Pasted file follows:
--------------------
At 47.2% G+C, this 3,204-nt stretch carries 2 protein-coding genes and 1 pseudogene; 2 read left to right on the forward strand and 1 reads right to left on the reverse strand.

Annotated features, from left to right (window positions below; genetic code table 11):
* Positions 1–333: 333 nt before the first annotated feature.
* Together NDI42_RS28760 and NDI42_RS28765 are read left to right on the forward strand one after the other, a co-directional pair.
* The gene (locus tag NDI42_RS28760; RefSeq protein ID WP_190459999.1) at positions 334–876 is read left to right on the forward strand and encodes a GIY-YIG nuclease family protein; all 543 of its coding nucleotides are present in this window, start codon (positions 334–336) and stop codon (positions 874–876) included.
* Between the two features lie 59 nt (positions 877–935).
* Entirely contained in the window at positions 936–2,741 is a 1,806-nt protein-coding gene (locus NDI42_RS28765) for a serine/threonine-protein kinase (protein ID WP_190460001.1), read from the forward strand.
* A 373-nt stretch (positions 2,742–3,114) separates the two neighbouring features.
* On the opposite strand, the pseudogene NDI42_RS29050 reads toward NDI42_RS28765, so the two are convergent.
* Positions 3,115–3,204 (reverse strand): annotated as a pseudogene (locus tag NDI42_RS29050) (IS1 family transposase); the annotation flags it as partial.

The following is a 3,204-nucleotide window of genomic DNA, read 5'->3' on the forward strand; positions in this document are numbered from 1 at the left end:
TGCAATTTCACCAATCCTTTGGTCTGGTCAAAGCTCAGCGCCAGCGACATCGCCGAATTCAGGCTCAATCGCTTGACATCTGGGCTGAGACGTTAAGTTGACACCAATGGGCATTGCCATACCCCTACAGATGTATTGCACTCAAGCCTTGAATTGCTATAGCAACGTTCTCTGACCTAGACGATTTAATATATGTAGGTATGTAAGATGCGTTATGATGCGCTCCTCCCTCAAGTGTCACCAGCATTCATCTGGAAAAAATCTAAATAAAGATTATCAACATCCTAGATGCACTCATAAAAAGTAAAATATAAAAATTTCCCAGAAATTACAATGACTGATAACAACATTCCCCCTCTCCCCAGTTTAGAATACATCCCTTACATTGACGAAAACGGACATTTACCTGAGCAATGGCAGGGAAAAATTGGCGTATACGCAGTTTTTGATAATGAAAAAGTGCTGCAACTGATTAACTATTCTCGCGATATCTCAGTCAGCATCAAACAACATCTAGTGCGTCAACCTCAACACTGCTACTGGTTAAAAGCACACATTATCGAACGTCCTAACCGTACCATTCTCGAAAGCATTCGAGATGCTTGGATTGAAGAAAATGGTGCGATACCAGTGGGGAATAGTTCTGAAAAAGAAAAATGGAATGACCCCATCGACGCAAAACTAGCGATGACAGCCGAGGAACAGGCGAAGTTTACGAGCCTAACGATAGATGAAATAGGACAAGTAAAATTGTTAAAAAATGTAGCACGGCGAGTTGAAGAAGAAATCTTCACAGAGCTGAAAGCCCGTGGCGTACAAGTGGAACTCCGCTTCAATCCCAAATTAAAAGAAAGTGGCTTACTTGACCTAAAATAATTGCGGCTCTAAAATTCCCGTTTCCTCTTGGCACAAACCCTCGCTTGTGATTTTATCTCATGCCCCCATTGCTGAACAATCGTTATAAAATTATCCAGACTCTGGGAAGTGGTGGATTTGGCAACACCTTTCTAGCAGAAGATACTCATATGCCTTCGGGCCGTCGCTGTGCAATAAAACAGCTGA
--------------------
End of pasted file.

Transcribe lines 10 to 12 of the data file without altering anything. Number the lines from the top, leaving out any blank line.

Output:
* Positions 3,115–3,204 (reverse strand): annotated as a pseudogene (locus tag NDI42_RS29050) (IS1 family transposase); the annotation flags it as partial.

The following is a 3,204-nucleotide window of genomic DNA, read 5'->3' on the forward strand; positions in this document are numbered from 1 at the left end:
TGCAATTTCACCAATCCTTTGGTCTGGTCAAAGCTCAGCGCCAGCGACATCGCCGAATTCAGGCTCAATCGCTTGACATCTGGGCTGAGACGTTAAGTTGACACCAATGGGCATTGCCATACCCCTACAGATGTATTGCACTCAAGCCTTGAATTGCTATAGCAACGTTCTCTGACCTAGACGATTTAATATATGTAGGTATGTAAGATGCGTTATGATGCGCTCCTCCCTCAAGTGTCACCAGCATTCATCTGGAAAAAATCTAAATAAAGATTATCAACATCCTAGATGCACTCATAAAAAGTAAAATATAAAAATTTCCCAGAAATTACAATGACTGATAACAACATTCCCCCTCTCCCCAGTTTAGAATACATCCCTTACATTGACGAAAACGGACATTTACCTGAGCAATGGCAGGGAAAAATTGGCGTATACGCAGTTTTTGATAATGAAAAAGTGCTGCAACTGATTAACTATTCTCGCGATATCTCAGTCAGCATCAAACAACATCTAGTGCGTCAACCTCAACACTGCTACTGGTTAAAAGCACACATTATCGAACGTCCTAACCGTACCATTCTCGAAAGCATTCGAGATGCTTGGATTGAAGAAAATGGTGCGATACCAGTGGGGAATAGTTCTGAAAAAGAAAAATGGAATGACCCCATCGACGCAAAACTAGCGATGACAGCCGAGGAACAGGCGAAGTTTACGAGCCTAACGATAGATGAAATAGGACAAGTAAAATTGTTAAAAAATGTAGCACGGCGAGTTGAAGAAGAAATCTTCACAGAGCTGAAAGCCCGTGGCGTACAAGTGGAACTCCGCTTCAATCCCAAATTAAAAGAAAGTGGCTTACTTGACCTAAAATAATTGCGGCTCTAAAATTCCCGTTTCCTCTTGGCACAAACCCTCGCTTGTGATTTTATCTCATGCCCCCATTGCTGAACAATCGTTATAAAATTATCCAGACTCTGGGAAGTGGTGGATTTGGCAACACCTTTCTAGCAGAAGATACTCATATGCCTTCGGGCCGTCGCTGTGCAATAAAACAGCTGA